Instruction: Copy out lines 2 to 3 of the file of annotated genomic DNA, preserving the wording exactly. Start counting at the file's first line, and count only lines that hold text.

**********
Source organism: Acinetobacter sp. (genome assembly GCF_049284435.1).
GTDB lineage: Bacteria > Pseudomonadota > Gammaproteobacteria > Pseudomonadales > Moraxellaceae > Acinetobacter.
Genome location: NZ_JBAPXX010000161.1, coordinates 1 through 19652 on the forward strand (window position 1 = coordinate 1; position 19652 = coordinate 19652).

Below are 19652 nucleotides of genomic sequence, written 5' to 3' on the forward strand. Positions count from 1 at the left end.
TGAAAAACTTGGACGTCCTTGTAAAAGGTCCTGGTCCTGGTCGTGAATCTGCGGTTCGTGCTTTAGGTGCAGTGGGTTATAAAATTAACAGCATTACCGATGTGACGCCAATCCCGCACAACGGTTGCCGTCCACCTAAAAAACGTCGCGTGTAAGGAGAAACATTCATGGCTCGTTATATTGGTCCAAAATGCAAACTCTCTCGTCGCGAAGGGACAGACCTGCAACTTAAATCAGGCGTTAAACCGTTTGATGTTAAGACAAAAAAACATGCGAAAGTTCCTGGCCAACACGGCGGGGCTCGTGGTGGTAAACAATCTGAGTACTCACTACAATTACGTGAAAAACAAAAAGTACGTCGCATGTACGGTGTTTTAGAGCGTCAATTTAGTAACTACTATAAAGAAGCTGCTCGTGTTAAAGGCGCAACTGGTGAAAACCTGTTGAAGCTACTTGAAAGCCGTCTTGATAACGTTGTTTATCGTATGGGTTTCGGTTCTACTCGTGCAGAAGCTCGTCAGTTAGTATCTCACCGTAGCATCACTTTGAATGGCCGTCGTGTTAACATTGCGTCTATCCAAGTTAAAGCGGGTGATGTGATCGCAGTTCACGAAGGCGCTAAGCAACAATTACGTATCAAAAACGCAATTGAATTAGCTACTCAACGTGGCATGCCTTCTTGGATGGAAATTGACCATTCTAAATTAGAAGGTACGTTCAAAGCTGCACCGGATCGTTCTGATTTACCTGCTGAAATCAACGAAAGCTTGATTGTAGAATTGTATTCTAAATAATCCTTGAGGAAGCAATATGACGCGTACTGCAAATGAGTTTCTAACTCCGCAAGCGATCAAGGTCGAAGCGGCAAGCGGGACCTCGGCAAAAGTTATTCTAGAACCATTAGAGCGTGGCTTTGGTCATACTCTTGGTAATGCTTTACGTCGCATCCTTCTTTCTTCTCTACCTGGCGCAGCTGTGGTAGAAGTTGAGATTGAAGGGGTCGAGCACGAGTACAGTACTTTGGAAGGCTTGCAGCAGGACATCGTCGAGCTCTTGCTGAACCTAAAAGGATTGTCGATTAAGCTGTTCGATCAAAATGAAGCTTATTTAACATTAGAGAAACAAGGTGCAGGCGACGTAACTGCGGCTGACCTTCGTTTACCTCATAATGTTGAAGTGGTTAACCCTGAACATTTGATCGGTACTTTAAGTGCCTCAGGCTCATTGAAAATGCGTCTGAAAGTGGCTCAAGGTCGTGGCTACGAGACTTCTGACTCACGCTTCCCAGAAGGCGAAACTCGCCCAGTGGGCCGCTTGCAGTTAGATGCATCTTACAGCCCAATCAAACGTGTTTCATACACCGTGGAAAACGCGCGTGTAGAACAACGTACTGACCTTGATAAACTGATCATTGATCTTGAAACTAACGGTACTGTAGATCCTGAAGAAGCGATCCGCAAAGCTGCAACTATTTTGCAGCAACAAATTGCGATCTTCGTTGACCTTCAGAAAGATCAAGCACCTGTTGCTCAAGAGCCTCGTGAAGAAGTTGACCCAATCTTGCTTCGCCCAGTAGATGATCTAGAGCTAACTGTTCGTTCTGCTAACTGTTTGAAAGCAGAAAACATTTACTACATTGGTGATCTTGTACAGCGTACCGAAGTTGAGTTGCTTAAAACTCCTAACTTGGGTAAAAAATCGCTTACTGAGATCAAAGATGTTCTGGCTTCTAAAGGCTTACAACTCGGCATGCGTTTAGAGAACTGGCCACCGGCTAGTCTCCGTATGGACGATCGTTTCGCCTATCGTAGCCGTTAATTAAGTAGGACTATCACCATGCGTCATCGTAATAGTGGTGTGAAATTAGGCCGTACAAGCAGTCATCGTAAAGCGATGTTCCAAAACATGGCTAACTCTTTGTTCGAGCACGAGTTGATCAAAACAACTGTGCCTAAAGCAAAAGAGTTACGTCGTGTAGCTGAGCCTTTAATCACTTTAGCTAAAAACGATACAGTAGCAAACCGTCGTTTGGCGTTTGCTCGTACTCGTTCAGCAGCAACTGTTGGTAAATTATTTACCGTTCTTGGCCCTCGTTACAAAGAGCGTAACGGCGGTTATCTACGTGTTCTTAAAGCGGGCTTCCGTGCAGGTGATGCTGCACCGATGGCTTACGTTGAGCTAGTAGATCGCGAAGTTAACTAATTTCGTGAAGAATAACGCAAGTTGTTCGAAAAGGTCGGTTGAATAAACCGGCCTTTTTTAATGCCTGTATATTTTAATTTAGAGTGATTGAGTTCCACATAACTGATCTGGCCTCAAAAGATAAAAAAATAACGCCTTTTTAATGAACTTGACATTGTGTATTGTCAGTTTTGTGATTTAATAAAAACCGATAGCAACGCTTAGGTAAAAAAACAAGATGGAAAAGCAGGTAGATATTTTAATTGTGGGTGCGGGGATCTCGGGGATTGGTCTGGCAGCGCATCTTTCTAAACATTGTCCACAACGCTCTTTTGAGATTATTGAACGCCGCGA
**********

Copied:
GTDB lineage: Bacteria > Pseudomonadota > Gammaproteobacteria > Pseudomonadales > Moraxellaceae > Acinetobacter.
Genome location: NZ_JBAPXX010000161.1, coordinates 1 through 19652 on the forward strand (window position 1 = coordinate 1; position 19652 = coordinate 19652).